LETHBRIDGE – The Lethbridge Police Service opened their doors to the public Thursday, Dec. 7, giving the community a look at the renovation and expansion project that had been underway since 2014.
Insp. Tom Ascroft met with the media before the start of the community tours, explaining that the $28-million remodel left virtually no space untouched.
“The original building was built in 1996, we outgrew it quite a while before the addition was able to be completed,” stated Ascroft. “It runs 365 days a year, 24-hours a day, so it wears out three times faster than a regular building that's only used Monday to Friday, 8-4.”
Among the big highlights for officers, was the addition of underground parking – Ascroft pointed out that the new technology in their vehicles doesn’t work as well when it gets extremely cold – and a new combatives training space.
“With use of force equipment, we're required to have a significant amount of training and qualification with batons and OC spray and stuff like that. So we, in the past, had to do that off site and had to make arrangements. We now have a combatives room with mats and everything. So, for qualifying for batons and things like that, we can do that on-site. It reduces the amount of time that [officers] are off the street, because they can just schedule it, pop in here and do it. We also have a firearms simulator down there.”
One area that was off limits during the tour – due to privacy and security concerns – was the new holding cells at the station. Ascroft stated that the number of cells has increased from eight to 28, adding that it came just in time, as changes in the way prisoners are processed meant the new cells filled up immediately.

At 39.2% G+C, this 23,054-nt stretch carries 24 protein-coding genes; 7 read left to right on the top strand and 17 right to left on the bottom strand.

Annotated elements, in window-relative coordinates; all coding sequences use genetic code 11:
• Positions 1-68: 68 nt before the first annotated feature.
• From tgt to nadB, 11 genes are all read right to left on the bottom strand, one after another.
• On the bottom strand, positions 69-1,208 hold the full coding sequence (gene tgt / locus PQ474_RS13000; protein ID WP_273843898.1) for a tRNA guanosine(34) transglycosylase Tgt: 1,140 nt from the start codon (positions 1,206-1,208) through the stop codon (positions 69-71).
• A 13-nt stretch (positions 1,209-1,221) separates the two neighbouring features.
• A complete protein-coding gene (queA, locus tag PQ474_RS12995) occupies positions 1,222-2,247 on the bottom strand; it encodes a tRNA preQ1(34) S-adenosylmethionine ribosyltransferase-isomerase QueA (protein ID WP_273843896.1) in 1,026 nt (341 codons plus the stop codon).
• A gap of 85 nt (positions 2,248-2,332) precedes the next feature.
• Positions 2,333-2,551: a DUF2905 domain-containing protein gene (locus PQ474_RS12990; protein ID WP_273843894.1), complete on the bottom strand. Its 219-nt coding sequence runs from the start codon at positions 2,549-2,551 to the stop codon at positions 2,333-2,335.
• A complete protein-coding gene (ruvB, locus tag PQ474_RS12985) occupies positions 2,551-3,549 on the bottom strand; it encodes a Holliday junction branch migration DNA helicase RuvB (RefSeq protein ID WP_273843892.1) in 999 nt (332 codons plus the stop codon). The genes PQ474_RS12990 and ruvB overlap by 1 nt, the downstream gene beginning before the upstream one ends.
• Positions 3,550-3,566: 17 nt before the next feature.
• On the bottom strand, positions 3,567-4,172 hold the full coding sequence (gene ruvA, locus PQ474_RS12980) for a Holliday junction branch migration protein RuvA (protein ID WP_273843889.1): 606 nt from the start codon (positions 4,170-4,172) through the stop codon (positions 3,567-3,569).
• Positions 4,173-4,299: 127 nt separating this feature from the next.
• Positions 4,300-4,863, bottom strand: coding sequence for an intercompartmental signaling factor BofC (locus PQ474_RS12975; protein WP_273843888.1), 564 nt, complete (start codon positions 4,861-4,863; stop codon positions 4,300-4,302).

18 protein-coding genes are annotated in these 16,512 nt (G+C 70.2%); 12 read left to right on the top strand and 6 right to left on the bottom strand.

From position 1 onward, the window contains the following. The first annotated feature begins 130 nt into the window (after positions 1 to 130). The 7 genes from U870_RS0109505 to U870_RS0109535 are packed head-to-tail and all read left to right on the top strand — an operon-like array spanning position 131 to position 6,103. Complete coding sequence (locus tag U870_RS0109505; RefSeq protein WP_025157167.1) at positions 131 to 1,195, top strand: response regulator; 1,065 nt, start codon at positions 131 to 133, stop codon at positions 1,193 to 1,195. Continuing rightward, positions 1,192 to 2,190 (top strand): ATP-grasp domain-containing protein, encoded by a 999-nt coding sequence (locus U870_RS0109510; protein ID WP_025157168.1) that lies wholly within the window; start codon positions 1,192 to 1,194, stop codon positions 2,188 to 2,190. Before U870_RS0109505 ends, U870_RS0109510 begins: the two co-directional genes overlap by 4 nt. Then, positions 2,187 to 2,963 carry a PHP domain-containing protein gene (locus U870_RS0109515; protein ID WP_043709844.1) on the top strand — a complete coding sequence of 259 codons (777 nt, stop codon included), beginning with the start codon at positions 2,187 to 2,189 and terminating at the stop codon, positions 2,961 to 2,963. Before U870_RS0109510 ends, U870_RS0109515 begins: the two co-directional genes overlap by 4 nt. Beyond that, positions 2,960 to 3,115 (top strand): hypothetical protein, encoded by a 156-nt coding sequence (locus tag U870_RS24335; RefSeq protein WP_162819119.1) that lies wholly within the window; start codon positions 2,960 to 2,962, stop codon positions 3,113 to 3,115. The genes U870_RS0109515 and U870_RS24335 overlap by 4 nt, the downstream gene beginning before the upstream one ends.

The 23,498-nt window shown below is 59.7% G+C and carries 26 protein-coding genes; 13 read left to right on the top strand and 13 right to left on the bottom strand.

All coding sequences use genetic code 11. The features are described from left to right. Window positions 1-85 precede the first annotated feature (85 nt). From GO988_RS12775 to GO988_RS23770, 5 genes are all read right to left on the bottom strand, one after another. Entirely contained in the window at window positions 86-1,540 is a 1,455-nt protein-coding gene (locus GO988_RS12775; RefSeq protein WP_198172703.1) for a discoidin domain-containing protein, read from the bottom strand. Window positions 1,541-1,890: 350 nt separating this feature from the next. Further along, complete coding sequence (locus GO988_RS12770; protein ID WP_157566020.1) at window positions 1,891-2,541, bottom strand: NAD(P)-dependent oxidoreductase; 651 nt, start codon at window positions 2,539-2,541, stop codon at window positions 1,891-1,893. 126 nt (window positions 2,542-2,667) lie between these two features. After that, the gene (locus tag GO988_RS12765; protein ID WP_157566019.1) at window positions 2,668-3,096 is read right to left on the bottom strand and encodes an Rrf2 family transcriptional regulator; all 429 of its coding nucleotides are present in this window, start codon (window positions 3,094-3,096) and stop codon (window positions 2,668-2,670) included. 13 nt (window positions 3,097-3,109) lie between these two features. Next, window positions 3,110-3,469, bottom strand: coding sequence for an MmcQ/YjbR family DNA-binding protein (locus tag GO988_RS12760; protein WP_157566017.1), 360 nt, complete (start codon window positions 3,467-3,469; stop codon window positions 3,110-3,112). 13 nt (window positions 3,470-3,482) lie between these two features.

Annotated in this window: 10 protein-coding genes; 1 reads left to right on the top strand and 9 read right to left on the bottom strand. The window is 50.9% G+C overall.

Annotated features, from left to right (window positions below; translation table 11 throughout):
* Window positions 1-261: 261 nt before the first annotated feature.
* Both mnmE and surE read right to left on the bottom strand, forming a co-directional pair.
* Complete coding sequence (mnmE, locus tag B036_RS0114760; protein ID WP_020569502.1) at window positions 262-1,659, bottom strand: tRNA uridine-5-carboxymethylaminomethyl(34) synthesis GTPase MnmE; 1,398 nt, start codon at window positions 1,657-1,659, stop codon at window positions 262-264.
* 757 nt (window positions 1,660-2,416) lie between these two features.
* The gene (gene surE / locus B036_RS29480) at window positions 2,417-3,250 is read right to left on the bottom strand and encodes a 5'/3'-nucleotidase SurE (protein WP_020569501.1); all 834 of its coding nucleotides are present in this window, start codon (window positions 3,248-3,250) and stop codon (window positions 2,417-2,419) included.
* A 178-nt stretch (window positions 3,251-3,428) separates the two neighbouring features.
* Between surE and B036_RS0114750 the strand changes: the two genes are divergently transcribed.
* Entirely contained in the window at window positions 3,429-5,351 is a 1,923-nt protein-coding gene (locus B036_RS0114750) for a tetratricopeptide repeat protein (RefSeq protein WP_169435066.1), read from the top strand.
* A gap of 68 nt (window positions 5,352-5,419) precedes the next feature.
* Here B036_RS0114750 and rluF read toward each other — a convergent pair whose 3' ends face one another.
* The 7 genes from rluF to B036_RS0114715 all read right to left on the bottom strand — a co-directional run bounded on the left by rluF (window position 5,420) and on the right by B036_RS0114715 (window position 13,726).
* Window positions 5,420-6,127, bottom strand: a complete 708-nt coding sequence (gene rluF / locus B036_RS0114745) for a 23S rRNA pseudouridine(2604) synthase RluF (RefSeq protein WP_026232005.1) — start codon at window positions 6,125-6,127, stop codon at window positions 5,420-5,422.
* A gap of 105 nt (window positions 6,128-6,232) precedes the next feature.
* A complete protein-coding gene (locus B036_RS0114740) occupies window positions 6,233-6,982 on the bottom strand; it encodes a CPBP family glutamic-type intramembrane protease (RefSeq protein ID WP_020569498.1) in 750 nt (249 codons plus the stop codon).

With the renovation now finished and 243 staff members settled into the building, Ascroft admitted that getting to this point wasn’t easy.
“It was exasperating at times… I don't know if anybody's ever built a house or renovated a house and lived in it at the same time – that's kind of what happened here – but on a much bigger scale. So, the staff here was just great, patient. We didn't have too many issues, considering we had to move a lot of people to a lot of different sites. We were quite fragmented for a while, which has impacts on the operation of the organization. It's nice to have everybody back now.”
When asked about any possible concerns stemming from allowing the public into the structure, Ascroft said it’s important for the service to keep the community in the loop, as much as possible.
“It's a balance. You want to be transparent and you want people to see what they paid for,” he stated. “This is a lot of money and we do appreciate that we're benefiting from this great facility, but the other thing is that there's some parts of policing that are not intended for everybody to know. So, we have to balance that, and I think we've done that.”
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